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Fantasy football: Week 1 starts, busts, free agents

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Fantasy football: Week 1 starts, busts, free agents

Week 1 of the NFL season is finally, finally here. Though some still have a fantasy football draft or two remaining (hand raised), most can put away all their preseason material, stop with the mock drafts and start focusing on setting lineups. In other words, the next phase of over-thinking begins.

Don't fret. I'll talk rankings, starts/sits and pickups throughout the year. Typically, my first weekly article for CSNmidatlantic.com will focus on the "Waiver Wire." Seeing as just about everybody team should be good with their lineups except for the unfortunate souls who somehow drafted Jordy Nelson and Kelvin Benjamin, this week's offering will include a sneaky start and potential bust along with a Waiver Wire option for each position...

Quarterbacks

Sneaky start -  Ha, trick category. Owners should start the QB they drafted first for Week 1 in virtually all cases. Potential exceptions would be Eli Manning (at Dallas) or Matthew Stafford (at San Diego) if you backup is Sam Bradford (at Atlanta). Not an exception: Ryan Tannehill (That means start him).

Bust alert - Speaking of Matthew Stafford, here are his home/road splits from 2014:

Home: Touchdown passes (13), interceptions (6), yards per game (282), completion percentage (67.25)

Road: TDP (9), INT (6), yards per game (250), completion percentage (54.1)

Even if Stafford didn't struggle on the road, the Chargers ranked fourth against the pass last season.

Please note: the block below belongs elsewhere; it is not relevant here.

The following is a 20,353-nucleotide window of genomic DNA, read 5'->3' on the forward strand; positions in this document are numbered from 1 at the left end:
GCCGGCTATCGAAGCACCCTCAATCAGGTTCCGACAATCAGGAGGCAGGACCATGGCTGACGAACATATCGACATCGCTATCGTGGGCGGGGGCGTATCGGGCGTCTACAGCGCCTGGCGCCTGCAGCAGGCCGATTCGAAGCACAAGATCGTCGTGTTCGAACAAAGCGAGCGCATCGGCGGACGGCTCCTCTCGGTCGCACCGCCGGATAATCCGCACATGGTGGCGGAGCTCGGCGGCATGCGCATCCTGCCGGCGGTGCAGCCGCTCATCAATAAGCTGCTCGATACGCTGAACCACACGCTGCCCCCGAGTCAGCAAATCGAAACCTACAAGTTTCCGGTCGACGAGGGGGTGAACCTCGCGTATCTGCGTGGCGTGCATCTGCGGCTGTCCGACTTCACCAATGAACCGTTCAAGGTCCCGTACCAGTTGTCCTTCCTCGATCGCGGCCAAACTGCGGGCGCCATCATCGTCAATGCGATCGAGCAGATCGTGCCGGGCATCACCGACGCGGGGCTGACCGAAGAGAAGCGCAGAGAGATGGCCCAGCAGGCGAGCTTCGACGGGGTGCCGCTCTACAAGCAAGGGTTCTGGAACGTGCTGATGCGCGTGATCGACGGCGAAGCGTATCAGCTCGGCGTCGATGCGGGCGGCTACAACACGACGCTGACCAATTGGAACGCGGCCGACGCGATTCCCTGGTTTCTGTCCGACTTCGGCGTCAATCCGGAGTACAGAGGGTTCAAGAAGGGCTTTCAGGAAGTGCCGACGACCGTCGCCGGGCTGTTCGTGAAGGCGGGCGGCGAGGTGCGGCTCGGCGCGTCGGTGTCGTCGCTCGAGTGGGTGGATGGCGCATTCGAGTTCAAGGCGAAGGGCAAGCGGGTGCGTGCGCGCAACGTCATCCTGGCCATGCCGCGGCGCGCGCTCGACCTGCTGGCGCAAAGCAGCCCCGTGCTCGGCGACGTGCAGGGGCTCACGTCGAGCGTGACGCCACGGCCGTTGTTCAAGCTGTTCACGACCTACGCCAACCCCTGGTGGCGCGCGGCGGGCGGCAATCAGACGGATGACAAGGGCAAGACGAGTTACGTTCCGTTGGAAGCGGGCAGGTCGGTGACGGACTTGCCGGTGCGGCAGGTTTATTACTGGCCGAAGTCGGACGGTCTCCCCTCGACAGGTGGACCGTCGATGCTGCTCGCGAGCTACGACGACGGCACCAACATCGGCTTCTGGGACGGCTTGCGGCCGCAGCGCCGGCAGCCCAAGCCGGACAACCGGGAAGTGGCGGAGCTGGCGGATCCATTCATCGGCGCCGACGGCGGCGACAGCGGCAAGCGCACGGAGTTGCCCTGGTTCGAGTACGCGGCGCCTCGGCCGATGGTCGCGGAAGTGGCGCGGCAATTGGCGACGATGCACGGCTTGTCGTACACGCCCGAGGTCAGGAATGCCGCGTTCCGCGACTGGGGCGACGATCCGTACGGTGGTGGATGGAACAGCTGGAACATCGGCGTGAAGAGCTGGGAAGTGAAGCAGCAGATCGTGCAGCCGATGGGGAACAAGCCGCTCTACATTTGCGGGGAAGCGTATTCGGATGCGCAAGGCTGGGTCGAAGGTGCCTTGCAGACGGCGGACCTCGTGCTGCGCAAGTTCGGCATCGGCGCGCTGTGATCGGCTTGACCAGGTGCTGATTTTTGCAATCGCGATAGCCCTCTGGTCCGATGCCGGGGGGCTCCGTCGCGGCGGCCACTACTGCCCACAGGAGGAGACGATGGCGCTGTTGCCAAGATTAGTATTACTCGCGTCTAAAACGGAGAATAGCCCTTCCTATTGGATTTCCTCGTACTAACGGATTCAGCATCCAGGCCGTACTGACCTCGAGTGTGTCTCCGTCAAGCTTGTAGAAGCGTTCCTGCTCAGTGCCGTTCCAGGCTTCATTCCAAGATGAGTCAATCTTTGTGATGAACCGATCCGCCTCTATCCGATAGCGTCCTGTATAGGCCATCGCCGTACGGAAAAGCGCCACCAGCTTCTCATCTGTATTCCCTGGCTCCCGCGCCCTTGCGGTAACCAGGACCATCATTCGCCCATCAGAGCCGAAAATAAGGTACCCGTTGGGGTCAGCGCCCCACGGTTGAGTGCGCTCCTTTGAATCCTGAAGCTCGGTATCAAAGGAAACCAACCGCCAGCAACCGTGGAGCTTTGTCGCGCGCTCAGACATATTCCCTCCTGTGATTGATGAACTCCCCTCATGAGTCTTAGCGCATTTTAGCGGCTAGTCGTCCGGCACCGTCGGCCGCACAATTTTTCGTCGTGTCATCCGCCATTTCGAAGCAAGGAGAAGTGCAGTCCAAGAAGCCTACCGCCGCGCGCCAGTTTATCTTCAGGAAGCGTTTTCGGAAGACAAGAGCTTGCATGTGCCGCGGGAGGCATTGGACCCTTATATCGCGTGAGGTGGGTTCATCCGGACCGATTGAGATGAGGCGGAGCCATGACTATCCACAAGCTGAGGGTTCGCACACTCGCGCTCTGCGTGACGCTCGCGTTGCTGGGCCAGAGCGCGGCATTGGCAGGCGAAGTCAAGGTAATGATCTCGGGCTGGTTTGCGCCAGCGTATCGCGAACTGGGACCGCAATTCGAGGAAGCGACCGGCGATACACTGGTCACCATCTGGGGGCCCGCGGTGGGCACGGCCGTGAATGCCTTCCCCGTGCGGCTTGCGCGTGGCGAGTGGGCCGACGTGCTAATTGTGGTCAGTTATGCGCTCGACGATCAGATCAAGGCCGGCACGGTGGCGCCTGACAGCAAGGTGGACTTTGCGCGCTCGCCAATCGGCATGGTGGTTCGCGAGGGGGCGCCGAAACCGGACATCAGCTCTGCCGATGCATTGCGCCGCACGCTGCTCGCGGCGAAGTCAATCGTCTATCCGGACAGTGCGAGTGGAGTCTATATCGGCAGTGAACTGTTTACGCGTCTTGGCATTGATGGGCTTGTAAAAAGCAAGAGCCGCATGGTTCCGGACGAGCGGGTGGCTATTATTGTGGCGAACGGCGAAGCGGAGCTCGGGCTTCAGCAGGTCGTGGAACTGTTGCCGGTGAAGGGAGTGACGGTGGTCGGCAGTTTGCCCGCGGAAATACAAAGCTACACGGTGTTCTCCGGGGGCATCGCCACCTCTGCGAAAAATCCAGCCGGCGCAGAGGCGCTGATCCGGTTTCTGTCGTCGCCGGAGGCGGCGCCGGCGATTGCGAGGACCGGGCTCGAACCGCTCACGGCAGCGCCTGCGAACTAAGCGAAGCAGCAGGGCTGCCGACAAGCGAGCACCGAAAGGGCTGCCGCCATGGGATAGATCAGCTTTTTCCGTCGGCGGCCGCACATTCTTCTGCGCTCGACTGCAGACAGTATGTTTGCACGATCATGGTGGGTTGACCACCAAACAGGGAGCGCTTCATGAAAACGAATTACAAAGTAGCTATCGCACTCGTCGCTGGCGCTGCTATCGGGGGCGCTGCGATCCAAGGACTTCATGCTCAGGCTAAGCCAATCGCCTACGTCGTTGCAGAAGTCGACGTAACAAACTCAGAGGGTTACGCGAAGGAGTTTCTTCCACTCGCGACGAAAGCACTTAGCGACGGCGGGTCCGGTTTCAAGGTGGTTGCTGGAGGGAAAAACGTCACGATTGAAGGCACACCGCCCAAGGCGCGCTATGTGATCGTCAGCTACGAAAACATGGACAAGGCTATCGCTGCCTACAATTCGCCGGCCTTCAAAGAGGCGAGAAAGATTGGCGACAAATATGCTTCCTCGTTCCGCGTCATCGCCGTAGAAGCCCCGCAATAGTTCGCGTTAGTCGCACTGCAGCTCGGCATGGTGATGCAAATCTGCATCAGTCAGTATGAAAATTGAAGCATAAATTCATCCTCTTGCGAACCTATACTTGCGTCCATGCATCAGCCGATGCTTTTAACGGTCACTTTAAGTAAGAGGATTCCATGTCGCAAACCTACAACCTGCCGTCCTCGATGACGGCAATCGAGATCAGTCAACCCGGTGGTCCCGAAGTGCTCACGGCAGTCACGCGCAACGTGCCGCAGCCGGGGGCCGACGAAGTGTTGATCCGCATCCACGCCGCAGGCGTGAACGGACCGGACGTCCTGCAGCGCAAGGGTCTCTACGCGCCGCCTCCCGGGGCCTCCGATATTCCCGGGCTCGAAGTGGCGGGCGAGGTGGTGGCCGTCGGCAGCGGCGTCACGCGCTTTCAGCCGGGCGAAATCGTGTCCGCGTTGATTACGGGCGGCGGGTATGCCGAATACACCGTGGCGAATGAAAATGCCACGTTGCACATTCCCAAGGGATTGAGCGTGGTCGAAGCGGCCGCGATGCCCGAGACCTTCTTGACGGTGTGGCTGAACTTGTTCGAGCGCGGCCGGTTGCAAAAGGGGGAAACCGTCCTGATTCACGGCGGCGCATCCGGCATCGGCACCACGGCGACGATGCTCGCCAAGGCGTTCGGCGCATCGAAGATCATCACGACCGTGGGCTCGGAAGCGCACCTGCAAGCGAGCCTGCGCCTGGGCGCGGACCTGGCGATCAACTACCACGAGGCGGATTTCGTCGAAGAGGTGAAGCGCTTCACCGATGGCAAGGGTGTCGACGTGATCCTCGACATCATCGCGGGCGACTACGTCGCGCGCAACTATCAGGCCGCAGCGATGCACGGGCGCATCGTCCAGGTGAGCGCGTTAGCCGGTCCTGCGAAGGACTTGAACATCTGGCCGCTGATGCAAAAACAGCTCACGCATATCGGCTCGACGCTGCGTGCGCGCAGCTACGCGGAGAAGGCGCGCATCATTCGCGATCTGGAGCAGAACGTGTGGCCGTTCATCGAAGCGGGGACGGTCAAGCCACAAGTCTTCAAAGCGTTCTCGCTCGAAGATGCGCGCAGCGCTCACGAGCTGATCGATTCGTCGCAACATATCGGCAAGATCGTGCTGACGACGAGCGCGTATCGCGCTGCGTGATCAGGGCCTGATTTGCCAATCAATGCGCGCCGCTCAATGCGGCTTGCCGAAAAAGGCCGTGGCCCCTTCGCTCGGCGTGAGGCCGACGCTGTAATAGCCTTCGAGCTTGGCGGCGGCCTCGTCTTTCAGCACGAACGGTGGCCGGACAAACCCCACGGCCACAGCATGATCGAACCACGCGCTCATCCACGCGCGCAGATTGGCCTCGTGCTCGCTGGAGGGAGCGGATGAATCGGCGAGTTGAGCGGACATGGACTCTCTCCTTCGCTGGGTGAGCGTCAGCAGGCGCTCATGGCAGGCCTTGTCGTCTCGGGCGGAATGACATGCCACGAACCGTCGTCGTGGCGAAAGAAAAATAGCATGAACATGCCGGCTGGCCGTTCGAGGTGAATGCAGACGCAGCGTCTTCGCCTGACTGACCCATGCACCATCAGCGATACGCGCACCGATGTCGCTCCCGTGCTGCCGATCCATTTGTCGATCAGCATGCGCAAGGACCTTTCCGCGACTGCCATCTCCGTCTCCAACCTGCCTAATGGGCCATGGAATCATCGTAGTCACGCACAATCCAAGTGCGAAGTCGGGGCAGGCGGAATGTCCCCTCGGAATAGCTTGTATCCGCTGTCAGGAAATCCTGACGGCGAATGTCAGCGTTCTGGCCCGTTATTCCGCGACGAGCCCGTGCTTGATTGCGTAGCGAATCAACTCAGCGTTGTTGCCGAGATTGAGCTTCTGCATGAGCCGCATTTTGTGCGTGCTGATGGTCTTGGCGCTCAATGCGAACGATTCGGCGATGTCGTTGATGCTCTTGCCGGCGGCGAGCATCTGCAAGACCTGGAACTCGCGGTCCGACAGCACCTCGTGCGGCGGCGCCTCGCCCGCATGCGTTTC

Waiver Wire Derek Carr doesn't receive the hype or attention like many of the NFL's young passers. Good. Now you can swoop in and grab him as an upside QB2. Those with Aaron Rodgers, Andrew Luck, Matt Ryan and such should shoot for the moon with your backup rather than hold no-trade-value types like Andy Dalton or perhaps Joe Flacco. Facing Cincinnati isn't ideal even at home, but the Carr-Amari Cooper connection starts taking off this week. 

Running backs

Sneaky start - Latavius Murray landed on plenty of sleeper lists this summer, but that doesn't mean owners selected the Raiders runner as a top-two RB. He opens the season against a Bengals defense that allowed nearly 22 fantasy points to running backs last season and won't have injured linebacker Vontaze Burfict around.

Bust alert - Plan on starting Lamar Miller against the Redskins, but the improvements along Washington's defensive line are sincere. The addition of nose tackle Terrance "Pot Roast" Knighton is a game-changer. Better run support from the safeties, particularly Duke Ihenacho, helps as well. The Redskins have the goods to finish the season among the top 10 defenses against the run.

Waiver Wire - Perhaps you didn't select a lottery ticket RB in the late rounds or perhaps you did but David Cobb and Jay Ajayi are no longer worth keeping in redraft leagues. If so or you simply have some other dead weight, take a flyer on Christine Michael. Seattle bailed on the physical freak. Keep that in mind, but now Dallas takes a shot. Considering the uncertainty with projected starter Joseph Randle and the injury fear with Darren McFadden, Michael could end up as the Cowboys starter sooner than later.

MORE REDSKINS: SOLID STARTERS, QUESTIONABLE DEPTH

Wide receivers